In a nearly empty recording room at his sprawling Studio 606 complex deep in the San Fernando Valley, Dave Grohl sat down behind a drum kit and bashed out a heavy funk groove, each snare crack reverberating off the walls of the hollowed-out space.
“You know what’s good physical therapy?” asked the Foo Fighters frontman, who broke his leg in 2015 after falling offstage during a gig in Sweden.
Standing nearby, Grohl’s pal Josh Homme, the Queens of the Stone Age leader with a knee injury of his own, lifted his head to hear the answer.
“Playing drums,” Grohl said.
“Oh?” Homme shot back. “I was gonna say exotic dancing.”
It was the rare disagreement between these like-minded rock veterans whose easygoing bromance dates to the early 1990s, when Grohl — then the drummer of Nirvana — had his mind blown at a show by Homme’s ragtag Palm Desert stoner-metal band, Kyuss.
“They looked terrible but sounded great,” Grohl recalled on a recent afternoon. “I was so into it.”
Since then, the two have toured and recorded together, and in 2009 they even formed a short-lived supergroup, Them Crooked Vultures, with John Paul Jones of Led Zeppelin.
Now the musicians are connecting again for Cal Jam, a one-day music festival scheduled for Oct. 7 at Glen Helen Regional Park in San Bernardino. Named after a 1974 blowout that brought Deep Purple and Black Sabbath to the Ontario Motor Speedway, the new Cal Jam will feature performances by rock acts including Foo Fighters, Queens of the Stone Age, Cage the Elephant, Liam Gallagher, the Kills, Babes in Toyland, Wolf Alice and Bob Mould.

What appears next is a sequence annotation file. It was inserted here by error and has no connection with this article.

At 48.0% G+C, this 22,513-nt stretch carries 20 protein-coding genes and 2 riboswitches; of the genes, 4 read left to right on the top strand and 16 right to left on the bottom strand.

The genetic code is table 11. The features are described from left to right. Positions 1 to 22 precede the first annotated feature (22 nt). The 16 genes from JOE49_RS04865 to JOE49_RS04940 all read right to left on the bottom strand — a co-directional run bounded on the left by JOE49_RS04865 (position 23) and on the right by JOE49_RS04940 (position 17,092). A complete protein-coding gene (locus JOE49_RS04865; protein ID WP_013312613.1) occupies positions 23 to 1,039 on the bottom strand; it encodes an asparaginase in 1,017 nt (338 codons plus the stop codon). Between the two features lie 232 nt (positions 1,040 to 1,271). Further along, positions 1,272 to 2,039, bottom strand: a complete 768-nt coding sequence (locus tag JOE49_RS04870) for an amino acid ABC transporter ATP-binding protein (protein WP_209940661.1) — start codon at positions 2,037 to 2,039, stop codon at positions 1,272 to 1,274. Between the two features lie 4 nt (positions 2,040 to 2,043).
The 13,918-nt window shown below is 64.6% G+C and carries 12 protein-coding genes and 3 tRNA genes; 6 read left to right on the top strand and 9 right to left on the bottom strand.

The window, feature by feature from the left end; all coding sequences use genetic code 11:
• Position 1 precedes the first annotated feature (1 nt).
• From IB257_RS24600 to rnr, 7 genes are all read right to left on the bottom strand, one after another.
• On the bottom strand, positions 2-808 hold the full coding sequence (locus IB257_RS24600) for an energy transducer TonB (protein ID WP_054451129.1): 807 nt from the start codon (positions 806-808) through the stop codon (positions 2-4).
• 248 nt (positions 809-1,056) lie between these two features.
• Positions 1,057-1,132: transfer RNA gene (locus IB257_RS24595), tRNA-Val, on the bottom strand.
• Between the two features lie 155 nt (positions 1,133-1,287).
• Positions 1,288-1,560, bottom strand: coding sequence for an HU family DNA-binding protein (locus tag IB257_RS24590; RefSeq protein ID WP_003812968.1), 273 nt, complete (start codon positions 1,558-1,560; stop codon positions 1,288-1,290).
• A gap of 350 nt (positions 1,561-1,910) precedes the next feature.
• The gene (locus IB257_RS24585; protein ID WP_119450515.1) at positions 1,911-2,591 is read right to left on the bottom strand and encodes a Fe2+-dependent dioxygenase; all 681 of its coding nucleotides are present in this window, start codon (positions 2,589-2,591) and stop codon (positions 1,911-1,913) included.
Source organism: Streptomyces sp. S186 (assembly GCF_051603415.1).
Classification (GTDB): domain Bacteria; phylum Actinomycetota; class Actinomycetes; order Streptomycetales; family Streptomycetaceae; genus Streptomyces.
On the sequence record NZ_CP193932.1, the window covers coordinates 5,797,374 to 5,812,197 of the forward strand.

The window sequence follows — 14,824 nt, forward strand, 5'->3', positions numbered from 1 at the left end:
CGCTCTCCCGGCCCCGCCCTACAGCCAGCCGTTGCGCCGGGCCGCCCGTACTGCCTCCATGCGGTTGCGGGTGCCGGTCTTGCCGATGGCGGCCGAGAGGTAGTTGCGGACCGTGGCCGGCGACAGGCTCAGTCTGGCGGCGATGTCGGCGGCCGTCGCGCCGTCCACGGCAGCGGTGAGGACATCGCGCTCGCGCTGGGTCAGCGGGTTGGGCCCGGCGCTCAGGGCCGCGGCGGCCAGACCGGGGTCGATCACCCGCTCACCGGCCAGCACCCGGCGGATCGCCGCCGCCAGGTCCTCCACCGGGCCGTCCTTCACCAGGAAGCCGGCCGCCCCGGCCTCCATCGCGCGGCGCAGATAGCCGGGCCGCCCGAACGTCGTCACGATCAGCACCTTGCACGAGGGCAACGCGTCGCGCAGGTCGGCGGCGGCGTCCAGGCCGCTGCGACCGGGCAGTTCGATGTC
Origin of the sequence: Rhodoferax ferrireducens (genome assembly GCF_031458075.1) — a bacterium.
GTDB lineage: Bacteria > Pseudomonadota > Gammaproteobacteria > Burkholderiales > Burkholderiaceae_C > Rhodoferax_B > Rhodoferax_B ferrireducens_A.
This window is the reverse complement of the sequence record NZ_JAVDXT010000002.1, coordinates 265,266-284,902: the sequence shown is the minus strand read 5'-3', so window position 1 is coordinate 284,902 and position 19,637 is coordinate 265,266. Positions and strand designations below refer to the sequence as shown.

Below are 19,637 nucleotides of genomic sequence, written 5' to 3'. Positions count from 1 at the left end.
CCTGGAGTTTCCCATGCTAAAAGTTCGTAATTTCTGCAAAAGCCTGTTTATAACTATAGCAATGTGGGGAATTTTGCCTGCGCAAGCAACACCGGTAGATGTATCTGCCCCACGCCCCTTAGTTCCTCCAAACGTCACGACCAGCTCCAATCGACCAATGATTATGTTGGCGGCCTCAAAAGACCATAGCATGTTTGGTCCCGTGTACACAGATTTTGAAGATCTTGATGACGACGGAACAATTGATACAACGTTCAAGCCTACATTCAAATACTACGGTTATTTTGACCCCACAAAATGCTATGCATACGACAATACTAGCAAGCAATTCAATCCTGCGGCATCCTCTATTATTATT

The event, which Grohl, 48, spearheaded with support from the concert-promotion behemoth Live Nation, is also set to offer carnival rides, outdoor movies, a mobile recording studio and an elaborate-sounding big-top situation called the Foo Fighters Rock ’n’ Roll Museum.
“Dave is known for his small ideas,” Homme, 44, said with a laugh as he and Grohl smoked cigarettes in the studio’s cluttered control room.
Behind Homme, a giant sword leaned against a wall, a souvenir from Grohl’s 40th-birthday party at Medieval Times (where Homme remembered first meeting Jones and babbling nervously about life in “jolly old England”). Outside in the parking lot, several roadie types were preparing to dismantle a log cabin the Foo Fighters had built for a television appearance — at least until Grohl announced he might haul the thing out to San Bernardino and set up a whiskey bar hidden in the woods surrounding Cal Jam.
Yet Grohl’s craziest notion might be that a rock band should be worth all the trouble he routinely goes to. Back in Nirvana’s time, guys with guitars were on top; these days they can look like archivists of a lost age compared with the DJs and SoundCloud rappers who rule youth culture.